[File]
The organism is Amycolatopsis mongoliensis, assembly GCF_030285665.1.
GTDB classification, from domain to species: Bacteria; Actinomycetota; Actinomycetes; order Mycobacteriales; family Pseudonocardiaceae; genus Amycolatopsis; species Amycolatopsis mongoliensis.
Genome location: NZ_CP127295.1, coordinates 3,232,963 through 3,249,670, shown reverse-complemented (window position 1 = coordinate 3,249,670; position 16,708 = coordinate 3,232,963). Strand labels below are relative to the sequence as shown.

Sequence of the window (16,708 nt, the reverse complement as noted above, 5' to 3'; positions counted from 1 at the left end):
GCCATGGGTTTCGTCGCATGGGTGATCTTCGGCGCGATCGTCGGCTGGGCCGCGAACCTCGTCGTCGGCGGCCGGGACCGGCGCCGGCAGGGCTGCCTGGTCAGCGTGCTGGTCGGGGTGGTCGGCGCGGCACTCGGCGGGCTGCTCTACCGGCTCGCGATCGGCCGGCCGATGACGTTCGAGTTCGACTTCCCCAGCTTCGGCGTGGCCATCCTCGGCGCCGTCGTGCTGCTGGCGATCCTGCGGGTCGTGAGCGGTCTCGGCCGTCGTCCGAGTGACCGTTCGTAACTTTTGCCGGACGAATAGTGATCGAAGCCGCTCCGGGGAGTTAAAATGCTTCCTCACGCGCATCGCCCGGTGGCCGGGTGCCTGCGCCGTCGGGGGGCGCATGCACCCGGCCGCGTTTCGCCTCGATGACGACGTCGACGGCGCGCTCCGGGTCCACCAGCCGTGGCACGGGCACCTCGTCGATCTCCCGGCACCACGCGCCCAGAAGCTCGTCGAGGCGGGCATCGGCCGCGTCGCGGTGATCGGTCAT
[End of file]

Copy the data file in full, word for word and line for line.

The organism is Amycolatopsis mongoliensis, assembly GCF_030285665.1.
GTDB classification, from domain to species: Bacteria; Actinomycetota; Actinomycetes; order Mycobacteriales; family Pseudonocardiaceae; genus Amycolatopsis; species Amycolatopsis mongoliensis.
Genome location: NZ_CP127295.1, coordinates 3,232,963 through 3,249,670, shown reverse-complemented (window position 1 = coordinate 3,249,670; position 16,708 = coordinate 3,232,963). Strand labels below are relative to the sequence as shown.

Sequence of the window (16,708 nt, the reverse complement as noted above, 5' to 3'; positions counted from 1 at the left end):
GCCATGGGTTTCGTCGCATGGGTGATCTTCGGCGCGATCGTCGGCTGGGCCGCGAACCTCGTCGTCGGCGGCCGGGACCGGCGCCGGCAGGGCTGCCTGGTCAGCGTGCTGGTCGGGGTGGTCGGCGCGGCACTCGGCGGGCTGCTCTACCGGCTCGCGATCGGCCGGCCGATGACGTTCGAGTTCGACTTCCCCAGCTTCGGCGTGGCCATCCTCGGCGCCGTCGTGCTGCTGGCGATCCTGCGGGTCGTGAGCGGTCTCGGCCGTCGTCCGAGTGACCGTTCGTAACTTTTGCCGGACGAATAGTGATCGAAGCCGCTCCGGGGAGTTAAAATGCTTCCTCACGCGCATCGCCCGGTGGCCGGGTGCCTGCGCCGTCGGGGGGCGCATGCACCCGGCCGCGTTTCGCCTCGATGACGACGTCGACGGCGCGCTCCGGGTCCACCAGCCGTGGCACGGGCACCTCGTCGATCTCCCGGCACCACGCGCCCAGAAGCTCGTCGAGGCGGGCATCGGCCGCGTCGCGGTGATCGGTCAT